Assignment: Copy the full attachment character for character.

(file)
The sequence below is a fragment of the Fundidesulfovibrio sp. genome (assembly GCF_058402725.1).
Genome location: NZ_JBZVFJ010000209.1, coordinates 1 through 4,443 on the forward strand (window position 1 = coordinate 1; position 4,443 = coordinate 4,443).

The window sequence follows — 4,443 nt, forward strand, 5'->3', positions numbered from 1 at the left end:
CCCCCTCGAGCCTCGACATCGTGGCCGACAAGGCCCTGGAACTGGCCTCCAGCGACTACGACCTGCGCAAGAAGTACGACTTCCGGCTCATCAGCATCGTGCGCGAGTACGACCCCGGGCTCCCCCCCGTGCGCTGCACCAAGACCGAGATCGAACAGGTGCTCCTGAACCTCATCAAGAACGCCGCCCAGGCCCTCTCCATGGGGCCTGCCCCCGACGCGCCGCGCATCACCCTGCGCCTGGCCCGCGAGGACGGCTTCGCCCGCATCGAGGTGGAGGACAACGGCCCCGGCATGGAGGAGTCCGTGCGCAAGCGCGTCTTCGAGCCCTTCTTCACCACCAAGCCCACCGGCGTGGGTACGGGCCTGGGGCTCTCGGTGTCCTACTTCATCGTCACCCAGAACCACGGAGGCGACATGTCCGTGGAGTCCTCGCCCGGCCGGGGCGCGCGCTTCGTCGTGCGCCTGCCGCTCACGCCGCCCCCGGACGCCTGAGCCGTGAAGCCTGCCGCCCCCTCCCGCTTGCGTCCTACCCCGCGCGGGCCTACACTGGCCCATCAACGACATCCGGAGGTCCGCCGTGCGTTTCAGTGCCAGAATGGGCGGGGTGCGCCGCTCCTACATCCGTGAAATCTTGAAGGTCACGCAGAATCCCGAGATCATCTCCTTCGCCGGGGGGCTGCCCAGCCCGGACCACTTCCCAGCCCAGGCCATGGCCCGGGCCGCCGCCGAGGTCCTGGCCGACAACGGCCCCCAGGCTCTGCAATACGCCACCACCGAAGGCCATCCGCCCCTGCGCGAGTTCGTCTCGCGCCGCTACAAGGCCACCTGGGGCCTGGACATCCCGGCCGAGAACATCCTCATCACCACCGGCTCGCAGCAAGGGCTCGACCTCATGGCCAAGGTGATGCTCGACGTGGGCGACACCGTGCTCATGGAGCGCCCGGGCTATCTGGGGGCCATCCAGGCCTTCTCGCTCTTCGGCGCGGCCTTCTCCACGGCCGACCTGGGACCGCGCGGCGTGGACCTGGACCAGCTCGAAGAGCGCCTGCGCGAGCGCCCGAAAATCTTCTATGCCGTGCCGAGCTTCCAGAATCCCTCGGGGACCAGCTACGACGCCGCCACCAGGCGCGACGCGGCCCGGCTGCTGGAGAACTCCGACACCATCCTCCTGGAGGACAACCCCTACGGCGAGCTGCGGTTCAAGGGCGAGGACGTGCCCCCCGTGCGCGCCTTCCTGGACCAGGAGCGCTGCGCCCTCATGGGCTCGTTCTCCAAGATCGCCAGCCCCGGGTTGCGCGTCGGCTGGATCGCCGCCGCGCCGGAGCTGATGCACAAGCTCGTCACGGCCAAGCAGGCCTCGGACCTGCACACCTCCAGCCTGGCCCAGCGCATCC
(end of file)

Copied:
The sequence below is a fragment of the Fundidesulfovibrio sp. genome (assembly GCF_058402725.1).
Genome location: NZ_JBZVFJ010000209.1, coordinates 1 through 4,443 on the forward strand (window position 1 = coordinate 1; position 4,443 = coordinate 4,443).

The window sequence follows — 4,443 nt, forward strand, 5'->3', positions numbered from 1 at the left end:
CCCCCTCGAGCCTCGACATCGTGGCCGACAAGGCCCTGGAACTGGCCTCCAGCGACTACGACCTGCGCAAGAAGTACGACTTCCGGCTCATCAGCATCGTGCGCGAGTACGACCCCGGGCTCCCCCCCGTGCGCTGCACCAAGACCGAGATCGAACAGGTGCTCCTGAACCTCATCAAGAACGCCGCCCAGGCCCTCTCCATGGGGCCTGCCCCCGACGCGCCGCGCATCACCCTGCGCCTGGCCCGCGAGGACGGCTTCGCCCGCATCGAGGTGGAGGACAACGGCCCCGGCATGGAGGAGTCCGTGCGCAAGCGCGTCTTCGAGCCCTTCTTCACCACCAAGCCCACCGGCGTGGGTACGGGCCTGGGGCTCTCGGTGTCCTACTTCATCGTCACCCAGAACCACGGAGGCGACATGTCCGTGGAGTCCTCGCCCGGCCGGGGCGCGCGCTTCGTCGTGCGCCTGCCGCTCACGCCGCCCCCGGACGCCTGAGCCGTGAAGCCTGCCGCCCCCTCCCGCTTGCGTCCTACCCCGCGCGGGCCTACACTGGCCCATCAACGACATCCGGAGGTCCGCCGTGCGTTTCAGTGCCAGAATGGGCGGGGTGCGCCGCTCCTACATCCGTGAAATCTTGAAGGTCACGCAGAATCCCGAGATCATCTCCTTCGCCGGGGGGCTGCCCAGCCCGGACCACTTCCCAGCCCAGGCCATGGCCCGGGCCGCCGCCGAGGTCCTGGCCGACAACGGCCCCCAGGCTCTGCAATACGCCACCACCGAAGGCCATCCGCCCCTGCGCGAGTTCGTCTCGCGCCGCTACAAGGCCACCTGGGGCCTGGACATCCCGGCCGAGAACATCCTCATCACCACCGGCTCGCAGCAAGGGCTCGACCTCATGGCCAAGGTGATGCTCGACGTGGGCGACACCGTGCTCATGGAGCGCCCGGGCTATCTGGGGGCCATCCAGGCCTTCTCGCTCTTCGGCGCGGCCTTCTCCACGGCCGACCTGGGACCGCGCGGCGTGGACCTGGACCAGCTCGAAGAGCGCCTGCGCGAGCGCCCGAAAATCTTCTATGCCGTGCCGAGCTTCCAGAATCCCTCGGGGACCAGCTACGACGCCGCCACCAGGCGCGACGCGGCCCGGCTGCTGGAGAACTCCGACACCATCCTCCTGGAGGACAACCCCTACGGCGAGCTGCGGTTCAAGGGCGAGGACGTGCCCCCCGTGCGCGCCTTCCTGGACCAGGAGCGCTGCGCCCTCATGGGCTCGTTCTCCAAGATCGCCAGCCCCGGGTTGCGCGTCGGCTGGATCGCCGCCGCGCCGGAGCTGATGCACAAGCTCGTCACGGCCAAGCAGGCCTCGGACCTGCACACCTCCAGCCTGGCCCAGCGCATCC